and other cryptocurrencies continued to tumble on Tuesday amid market panic over charges by the U.S. Securities and Exchange Commission against Binance and
Global, two of the world’s largest crypto exchanges.
The price of Bitcoin fell 5% over the past 24 hours to $25,500. Bitcoin traded near $28,000 at points on Monday before the SEC announced it was suing Binance, Binance.US, and their founder with a litany of securities violations, and settled around $25,750 before the regulator hit Coinbase with securities charges on Monday.
The largest digital asset has fallen below the trading range between $26,000 and $27,000 that has stabilized prices over the past month, with April’s peak above $30,000—the highest levels since June 2022—now far away.
“The sharp move down has pushed Bitcoin’s price below its 200-week average,” said Alex Kuptsikevich, an analyst at broker FxPro. “We should be prepared for a big selloff down to $22,000,” he added, which would be another 15% decline from current levels.
Binance is by far the world’s largest digital-asset trading venue, representing a pillar of the crypto universe whose continued operations and financial health is a matter of existential importance to prices, at least in the short term. Arguably the biggest immediate risk is that fears over Binance create the crypto equivalent of a run on the bank, which could threaten the operations of this systemically important player.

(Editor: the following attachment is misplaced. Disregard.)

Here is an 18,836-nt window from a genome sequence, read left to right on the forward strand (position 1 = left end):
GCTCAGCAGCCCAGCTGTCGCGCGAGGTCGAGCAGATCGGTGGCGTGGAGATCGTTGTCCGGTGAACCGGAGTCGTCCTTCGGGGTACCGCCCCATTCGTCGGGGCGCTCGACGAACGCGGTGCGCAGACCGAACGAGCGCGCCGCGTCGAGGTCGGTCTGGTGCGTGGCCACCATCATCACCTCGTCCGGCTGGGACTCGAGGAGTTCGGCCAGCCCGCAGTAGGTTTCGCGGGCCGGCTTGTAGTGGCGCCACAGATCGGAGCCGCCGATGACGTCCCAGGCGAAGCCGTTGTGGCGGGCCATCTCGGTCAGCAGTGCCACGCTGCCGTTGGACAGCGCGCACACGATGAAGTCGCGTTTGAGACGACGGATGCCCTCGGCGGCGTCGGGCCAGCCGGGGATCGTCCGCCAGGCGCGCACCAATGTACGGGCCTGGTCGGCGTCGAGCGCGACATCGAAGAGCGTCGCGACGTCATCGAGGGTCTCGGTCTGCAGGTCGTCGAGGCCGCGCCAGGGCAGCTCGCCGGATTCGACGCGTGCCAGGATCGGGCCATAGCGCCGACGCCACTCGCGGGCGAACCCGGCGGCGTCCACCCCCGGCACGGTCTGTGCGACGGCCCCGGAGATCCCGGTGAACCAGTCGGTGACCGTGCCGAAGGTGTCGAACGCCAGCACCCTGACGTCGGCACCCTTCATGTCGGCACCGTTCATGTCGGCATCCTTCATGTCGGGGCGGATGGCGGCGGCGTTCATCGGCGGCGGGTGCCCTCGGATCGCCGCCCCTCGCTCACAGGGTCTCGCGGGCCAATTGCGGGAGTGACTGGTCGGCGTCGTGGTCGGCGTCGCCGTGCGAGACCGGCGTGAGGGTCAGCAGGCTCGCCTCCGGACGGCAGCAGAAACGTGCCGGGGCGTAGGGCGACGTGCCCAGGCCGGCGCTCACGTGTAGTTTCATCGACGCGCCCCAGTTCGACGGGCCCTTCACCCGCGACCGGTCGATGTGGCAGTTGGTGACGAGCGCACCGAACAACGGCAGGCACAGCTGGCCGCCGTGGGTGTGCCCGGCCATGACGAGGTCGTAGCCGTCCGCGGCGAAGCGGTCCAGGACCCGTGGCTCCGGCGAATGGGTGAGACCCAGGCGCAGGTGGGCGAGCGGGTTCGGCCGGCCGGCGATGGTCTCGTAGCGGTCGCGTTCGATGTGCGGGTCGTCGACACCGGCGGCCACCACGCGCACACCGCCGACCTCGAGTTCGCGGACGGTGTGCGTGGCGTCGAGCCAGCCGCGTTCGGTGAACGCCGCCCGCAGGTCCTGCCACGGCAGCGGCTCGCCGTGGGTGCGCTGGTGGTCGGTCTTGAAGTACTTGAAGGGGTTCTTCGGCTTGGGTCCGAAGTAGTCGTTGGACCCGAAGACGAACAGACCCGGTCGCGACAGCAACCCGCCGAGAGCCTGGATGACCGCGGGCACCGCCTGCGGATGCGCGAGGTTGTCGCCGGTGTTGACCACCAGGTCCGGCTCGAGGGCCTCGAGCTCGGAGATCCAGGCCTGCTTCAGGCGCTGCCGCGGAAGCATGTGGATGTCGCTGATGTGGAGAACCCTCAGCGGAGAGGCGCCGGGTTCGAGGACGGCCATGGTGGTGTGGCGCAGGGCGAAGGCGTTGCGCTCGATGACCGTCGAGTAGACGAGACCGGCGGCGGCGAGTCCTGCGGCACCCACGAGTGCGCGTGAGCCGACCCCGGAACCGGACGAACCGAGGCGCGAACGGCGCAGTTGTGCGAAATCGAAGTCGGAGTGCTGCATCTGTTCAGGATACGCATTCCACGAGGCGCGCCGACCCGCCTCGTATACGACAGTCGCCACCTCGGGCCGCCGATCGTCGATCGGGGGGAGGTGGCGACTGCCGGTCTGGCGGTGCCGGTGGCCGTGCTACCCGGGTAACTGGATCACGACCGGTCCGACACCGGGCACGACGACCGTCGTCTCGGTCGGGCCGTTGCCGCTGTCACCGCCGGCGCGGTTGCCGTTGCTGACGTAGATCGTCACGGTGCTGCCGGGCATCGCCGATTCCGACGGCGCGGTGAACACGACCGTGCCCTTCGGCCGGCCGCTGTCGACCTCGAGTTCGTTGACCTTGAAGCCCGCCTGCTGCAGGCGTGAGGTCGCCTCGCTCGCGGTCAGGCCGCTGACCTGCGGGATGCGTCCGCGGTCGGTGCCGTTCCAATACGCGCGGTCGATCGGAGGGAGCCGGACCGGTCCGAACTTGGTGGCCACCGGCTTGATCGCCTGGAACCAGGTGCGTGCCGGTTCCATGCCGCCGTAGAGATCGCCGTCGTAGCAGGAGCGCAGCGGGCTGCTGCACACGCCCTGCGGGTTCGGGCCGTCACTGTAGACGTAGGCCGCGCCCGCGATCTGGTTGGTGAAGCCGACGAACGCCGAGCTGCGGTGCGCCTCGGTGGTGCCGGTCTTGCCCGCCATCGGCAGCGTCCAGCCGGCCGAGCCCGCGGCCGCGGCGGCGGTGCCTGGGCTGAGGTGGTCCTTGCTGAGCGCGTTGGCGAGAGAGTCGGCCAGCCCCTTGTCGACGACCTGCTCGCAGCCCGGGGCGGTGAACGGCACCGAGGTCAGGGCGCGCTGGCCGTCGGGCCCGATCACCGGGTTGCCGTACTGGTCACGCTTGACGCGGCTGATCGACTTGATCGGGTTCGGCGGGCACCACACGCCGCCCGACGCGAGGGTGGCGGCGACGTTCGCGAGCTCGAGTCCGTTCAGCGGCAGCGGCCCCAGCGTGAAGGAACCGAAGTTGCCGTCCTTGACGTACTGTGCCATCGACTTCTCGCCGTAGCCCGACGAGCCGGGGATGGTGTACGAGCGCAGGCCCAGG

Among the most troubling allegations from the SEC was that Binance exercises control of assets held on its platform, “permitting them to commingle customer assets or divert customer assets as they please, including to an entity Zhao owned.” This is particularly shocking because the alleged commingling of customer money between FTX and an affiliated hedge fund, Alameda Research, both controlled by Sam Bankman-Fried, was integral to the meltdown of that crypto exchange last November.
So far, there are signs that some traders may be pulling funds from Binance, with the exchange seeing almost $780 million in net outflows over the previous 24 hours as of early Tuesday, according to crypto intelligence group Nansen. While that represents a significant drop, the exchange has faced larger tests before, including last December, when outflows topped $3 billion in a day.
More broadly, as Binance fears continue to ripple across markets, compounded by the charges against Coinbase, some investors are seeing the upside to the SEC’s actions—as dire as they look now—which could eventually bring much-needed regulatory clarity to the crypto landscape.
“Historically, every time regulators have stepped in to clean up crypto, it has ultimately been a good thing for the industry,” said Matt Hougan, the chief investment officer at Bitwise Asset Management, a major provider of crypto index funds.
“Regulators haven’t been perfect by any means. Many of these ‘cleanups’ came too late and were arbitrarily applied, and focused on punishment rather than investor protections. But the fact remains that the industry has improved over time and these ‘crisis moments’ contributed to that,” Hougan added. “Short-term pain for long-term gain.”
—the second-largest crypto—lost 4% to $1,800. Smaller cryptos, or altcoins, fared worse, with
crumbling 9% and
plunging 10%. Memecoins suffered similarly, with
down 7% and
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